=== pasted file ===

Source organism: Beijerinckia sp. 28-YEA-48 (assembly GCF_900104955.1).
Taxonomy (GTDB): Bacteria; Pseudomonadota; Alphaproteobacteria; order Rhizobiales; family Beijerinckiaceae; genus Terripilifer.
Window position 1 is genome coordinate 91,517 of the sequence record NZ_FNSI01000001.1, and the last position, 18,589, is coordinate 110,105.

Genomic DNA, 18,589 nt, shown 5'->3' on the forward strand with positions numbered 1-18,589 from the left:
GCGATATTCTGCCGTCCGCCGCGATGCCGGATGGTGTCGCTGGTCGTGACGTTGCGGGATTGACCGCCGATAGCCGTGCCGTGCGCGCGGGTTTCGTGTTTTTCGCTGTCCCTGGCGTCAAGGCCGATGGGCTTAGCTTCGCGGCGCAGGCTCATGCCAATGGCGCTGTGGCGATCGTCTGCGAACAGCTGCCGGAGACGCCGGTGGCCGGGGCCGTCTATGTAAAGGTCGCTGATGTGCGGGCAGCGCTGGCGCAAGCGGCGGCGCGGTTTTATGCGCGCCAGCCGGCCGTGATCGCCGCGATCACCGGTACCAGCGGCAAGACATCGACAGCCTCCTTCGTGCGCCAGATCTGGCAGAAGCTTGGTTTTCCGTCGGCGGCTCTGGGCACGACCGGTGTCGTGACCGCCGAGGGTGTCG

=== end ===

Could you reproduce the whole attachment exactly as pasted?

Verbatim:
Source organism: Beijerinckia sp. 28-YEA-48 (assembly GCF_900104955.1).
Taxonomy (GTDB): Bacteria; Pseudomonadota; Alphaproteobacteria; order Rhizobiales; family Beijerinckiaceae; genus Terripilifer.
Window position 1 is genome coordinate 91,517 of the sequence record NZ_FNSI01000001.1, and the last position, 18,589, is coordinate 110,105.

Genomic DNA, 18,589 nt, shown 5'->3' on the forward strand with positions numbered 1-18,589 from the left:
GCGATATTCTGCCGTCCGCCGCGATGCCGGATGGTGTCGCTGGTCGTGACGTTGCGGGATTGACCGCCGATAGCCGTGCCGTGCGCGCGGGTTTCGTGTTTTTCGCTGTCCCTGGCGTCAAGGCCGATGGGCTTAGCTTCGCGGCGCAGGCTCATGCCAATGGCGCTGTGGCGATCGTCTGCGAACAGCTGCCGGAGACGCCGGTGGCCGGGGCCGTCTATGTAAAGGTCGCTGATGTGCGGGCAGCGCTGGCGCAAGCGGCGGCGCGGTTTTATGCGCGCCAGCCGGCCGTGATCGCCGCGATCACCGGTACCAGCGGCAAGACATCGACAGCCTCCTTCGTGCGCCAGATCTGGCAGAAGCTTGGTTTTCCGTCGGCGGCTCTGGGCACGACCGGTGTCGTGACCGCCGAGGGTGTCG